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Welcome To Boyatt Plans Resources Page
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This resource page is made available to those individuals who may be building a new home, adding an addition, or remodeling. Because these are third party vendors we can not be liable for the quaility of their work or any other liability.

Building a home, adding an addition, or remodeling requires much thought and planning to ensure successful completion. Depending ony your building project you may be dealing with many trades as you proceed from the concept to the final inspection. For starters an addition will require an architect or designer. Then there’s site preparation work, masonry, framing, electrical, roofing, finishing, painting, carpeting and, if necessary, plumbing. Remember, that’s a lot of subcontractors you will have to deal with. Firstly, you need to have a design. Without it, no general contractor can get started and you won’t be able to obtain permits with your county or city government office to get the project going.

Whether you are building a house or adding an addition you should contact an architect or designer to get the floor plan(s) for your project. Also, bear in mind that some work might be on your existing house, and likely will, unless the addition is free-standing. Once an architect has drawn up the plans (including any alterations to the existing structure), it's time to get the proper permits in place. Your architect is likely to help direct you on the technical order for hiring subcontractors and maybe may even suggest some good ones, but you'll need to know a few things as well. In general, before letting subcontractors start on your project, you'll want to determine whom you intend to hire before the first shovel hits the dirt. Scheduling the various trades in advance is vital or you'll find your site work done and no one available to pour your foundation even though the framers are ready to come in the next day. It sounds like a lot of work and it is. This is why so many rely on the general contractor to oversee big construction jobs from beginning to end. They have the contacts, the scheduling know how and are knowledgeable on who to bring in and when. Going it alone is more than possible, but make sure you have everything lined up before work gets started. Rely on your designer or architect to help guide you and make sure your permits and inspections are in order. An addition to a home is a great way to make your existing property more workable for you and your family. Taking the job lightly, however, can turn into a real problem for you, so proceed with caution and use patience and good judgment along the way. There's nothing simple about putting an addition onto a home. That's why so many people hire general contractors to handle the details. These specialists will take care of everything from enlisting design support and pulling permits to bringing in the subs and scheduling the final inspections.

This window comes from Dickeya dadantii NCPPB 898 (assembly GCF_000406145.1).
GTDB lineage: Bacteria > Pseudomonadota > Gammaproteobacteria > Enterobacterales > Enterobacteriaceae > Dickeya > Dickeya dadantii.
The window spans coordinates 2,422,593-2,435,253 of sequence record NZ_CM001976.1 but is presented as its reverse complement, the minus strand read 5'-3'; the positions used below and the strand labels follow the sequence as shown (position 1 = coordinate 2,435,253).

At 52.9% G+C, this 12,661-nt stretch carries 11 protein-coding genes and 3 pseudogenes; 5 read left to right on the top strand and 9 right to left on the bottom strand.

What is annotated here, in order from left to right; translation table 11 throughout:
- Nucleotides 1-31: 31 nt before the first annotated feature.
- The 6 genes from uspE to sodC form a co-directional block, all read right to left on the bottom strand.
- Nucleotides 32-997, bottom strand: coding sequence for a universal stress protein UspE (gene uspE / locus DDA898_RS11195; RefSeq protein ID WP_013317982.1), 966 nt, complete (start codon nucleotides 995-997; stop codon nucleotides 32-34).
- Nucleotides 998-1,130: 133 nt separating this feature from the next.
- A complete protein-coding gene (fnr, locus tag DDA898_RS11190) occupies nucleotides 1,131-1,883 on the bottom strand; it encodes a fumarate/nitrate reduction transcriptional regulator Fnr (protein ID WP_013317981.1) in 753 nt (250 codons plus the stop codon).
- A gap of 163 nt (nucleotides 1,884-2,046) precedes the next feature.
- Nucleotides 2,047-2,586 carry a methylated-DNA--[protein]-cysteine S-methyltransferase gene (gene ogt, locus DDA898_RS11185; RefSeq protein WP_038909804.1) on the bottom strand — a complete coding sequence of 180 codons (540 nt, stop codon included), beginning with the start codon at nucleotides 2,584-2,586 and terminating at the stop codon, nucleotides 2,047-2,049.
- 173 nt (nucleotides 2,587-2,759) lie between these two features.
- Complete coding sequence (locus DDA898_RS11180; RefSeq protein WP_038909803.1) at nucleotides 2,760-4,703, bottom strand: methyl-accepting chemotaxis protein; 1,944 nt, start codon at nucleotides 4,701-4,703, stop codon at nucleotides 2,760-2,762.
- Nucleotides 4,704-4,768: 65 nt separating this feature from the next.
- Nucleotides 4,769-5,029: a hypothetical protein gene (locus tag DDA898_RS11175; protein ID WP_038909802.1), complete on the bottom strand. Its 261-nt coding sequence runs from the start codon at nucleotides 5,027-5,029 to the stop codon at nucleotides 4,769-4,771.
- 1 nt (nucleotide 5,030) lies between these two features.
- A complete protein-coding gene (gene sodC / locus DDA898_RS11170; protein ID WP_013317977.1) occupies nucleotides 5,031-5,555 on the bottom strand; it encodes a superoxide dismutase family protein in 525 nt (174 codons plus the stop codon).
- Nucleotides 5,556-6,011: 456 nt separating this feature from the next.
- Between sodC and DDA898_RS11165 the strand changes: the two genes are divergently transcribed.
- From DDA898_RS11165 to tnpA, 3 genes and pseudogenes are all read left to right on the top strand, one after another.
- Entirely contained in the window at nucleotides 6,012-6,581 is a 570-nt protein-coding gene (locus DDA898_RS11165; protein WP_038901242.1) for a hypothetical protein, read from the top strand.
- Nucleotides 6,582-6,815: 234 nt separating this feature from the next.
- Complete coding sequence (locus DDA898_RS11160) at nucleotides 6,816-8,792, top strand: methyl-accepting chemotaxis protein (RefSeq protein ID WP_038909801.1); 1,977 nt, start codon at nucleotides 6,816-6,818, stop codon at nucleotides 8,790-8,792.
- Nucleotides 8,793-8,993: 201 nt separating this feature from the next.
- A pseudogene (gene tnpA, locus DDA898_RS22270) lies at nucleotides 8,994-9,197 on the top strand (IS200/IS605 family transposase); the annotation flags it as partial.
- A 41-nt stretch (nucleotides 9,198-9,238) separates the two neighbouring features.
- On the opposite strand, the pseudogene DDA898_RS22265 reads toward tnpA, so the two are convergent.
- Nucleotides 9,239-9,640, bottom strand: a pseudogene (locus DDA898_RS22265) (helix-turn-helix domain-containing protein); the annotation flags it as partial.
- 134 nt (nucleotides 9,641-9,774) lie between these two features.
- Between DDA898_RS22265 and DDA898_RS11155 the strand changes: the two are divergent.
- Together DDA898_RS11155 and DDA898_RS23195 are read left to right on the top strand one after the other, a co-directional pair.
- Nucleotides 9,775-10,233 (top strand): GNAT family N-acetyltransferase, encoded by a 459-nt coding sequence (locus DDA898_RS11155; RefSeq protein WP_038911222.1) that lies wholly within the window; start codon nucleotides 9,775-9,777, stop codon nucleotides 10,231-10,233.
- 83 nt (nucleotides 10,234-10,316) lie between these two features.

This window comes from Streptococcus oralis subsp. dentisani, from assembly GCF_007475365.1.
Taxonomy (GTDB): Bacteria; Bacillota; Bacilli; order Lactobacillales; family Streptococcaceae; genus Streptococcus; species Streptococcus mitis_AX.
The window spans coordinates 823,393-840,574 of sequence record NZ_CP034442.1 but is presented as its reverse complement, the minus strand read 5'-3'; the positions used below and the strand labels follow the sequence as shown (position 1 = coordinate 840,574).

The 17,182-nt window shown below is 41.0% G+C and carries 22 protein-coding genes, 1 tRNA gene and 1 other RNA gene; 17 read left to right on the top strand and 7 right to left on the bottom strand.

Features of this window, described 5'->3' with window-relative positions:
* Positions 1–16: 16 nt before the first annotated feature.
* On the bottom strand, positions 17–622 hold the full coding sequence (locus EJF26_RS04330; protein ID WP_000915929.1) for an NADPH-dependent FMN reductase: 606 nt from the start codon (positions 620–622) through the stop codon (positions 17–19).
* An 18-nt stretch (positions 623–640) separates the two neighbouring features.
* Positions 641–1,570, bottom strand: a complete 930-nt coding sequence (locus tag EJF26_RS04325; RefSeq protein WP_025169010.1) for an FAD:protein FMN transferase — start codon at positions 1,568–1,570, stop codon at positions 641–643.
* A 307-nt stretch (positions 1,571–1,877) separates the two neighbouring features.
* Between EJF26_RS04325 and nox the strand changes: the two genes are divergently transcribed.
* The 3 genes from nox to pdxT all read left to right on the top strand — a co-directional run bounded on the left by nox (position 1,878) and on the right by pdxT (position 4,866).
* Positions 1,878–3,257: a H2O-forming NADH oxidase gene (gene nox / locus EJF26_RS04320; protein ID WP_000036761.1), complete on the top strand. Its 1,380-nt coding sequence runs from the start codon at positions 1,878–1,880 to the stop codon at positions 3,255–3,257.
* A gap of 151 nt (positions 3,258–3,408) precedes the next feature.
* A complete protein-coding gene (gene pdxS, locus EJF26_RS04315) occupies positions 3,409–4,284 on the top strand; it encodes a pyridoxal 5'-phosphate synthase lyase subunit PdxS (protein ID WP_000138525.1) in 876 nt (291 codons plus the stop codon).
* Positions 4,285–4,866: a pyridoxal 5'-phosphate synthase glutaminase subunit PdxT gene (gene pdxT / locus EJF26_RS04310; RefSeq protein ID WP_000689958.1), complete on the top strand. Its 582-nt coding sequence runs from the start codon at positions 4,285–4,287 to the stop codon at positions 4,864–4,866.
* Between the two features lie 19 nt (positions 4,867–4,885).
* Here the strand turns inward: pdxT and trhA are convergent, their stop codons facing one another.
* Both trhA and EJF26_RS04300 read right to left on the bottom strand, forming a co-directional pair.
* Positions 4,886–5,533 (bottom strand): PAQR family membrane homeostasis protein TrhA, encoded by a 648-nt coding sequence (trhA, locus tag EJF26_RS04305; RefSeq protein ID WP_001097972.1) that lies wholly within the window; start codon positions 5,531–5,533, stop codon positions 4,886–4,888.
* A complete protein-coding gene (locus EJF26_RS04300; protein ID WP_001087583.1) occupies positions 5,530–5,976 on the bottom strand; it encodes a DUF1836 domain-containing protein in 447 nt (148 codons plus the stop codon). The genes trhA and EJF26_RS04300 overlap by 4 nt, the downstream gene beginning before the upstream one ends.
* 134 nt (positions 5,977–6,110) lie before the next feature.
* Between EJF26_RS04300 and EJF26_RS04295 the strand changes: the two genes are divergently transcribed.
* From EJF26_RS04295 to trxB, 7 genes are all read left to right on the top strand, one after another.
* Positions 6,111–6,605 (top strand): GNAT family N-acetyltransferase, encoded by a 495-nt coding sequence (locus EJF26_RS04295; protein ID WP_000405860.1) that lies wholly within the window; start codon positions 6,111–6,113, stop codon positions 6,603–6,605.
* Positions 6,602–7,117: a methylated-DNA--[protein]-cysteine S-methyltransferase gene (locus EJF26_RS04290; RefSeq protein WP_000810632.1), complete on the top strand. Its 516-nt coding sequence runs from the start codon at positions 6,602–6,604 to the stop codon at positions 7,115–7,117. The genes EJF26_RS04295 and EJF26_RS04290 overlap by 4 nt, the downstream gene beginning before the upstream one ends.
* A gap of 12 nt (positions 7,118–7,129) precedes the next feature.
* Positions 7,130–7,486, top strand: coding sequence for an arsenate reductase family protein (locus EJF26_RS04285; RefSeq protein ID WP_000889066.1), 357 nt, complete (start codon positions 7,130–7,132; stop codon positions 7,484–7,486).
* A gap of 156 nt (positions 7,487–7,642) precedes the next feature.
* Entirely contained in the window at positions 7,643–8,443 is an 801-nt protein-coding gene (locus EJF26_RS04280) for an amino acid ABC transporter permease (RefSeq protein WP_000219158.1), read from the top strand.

If you’re thinking about building a new house, or remodeling and extending an old one, a residential architect can be of considerable help.

Finally home owers need to beware of Lien Law. Contractor liens, which are often referred to as construction liens or mechanic’s liens, occur when a contractor or other type of service provider performs work and is not paid for those services by the property owner.  A contractor lien is a claim for payment made by a contractor or a subcontractor who has performed some sort of work on a property or piece of real estate.  Essentially, because the contractor’s work has become a part of the real estate, or added value to the real estate in some way, the contractor can cause a lien to be placed on the real estate for any unpaid services provided.  While this type of lien cannot result in the foreclosure of the property, as with a mortgage lien, it will remain attached to the property until the claim is paid in full or the parties otherwise resolve the issue. There are ways to protect your self from frivilous liens. Check with your state regarding the lien laws in your state and what you can do to protect yourself.

 

 

 
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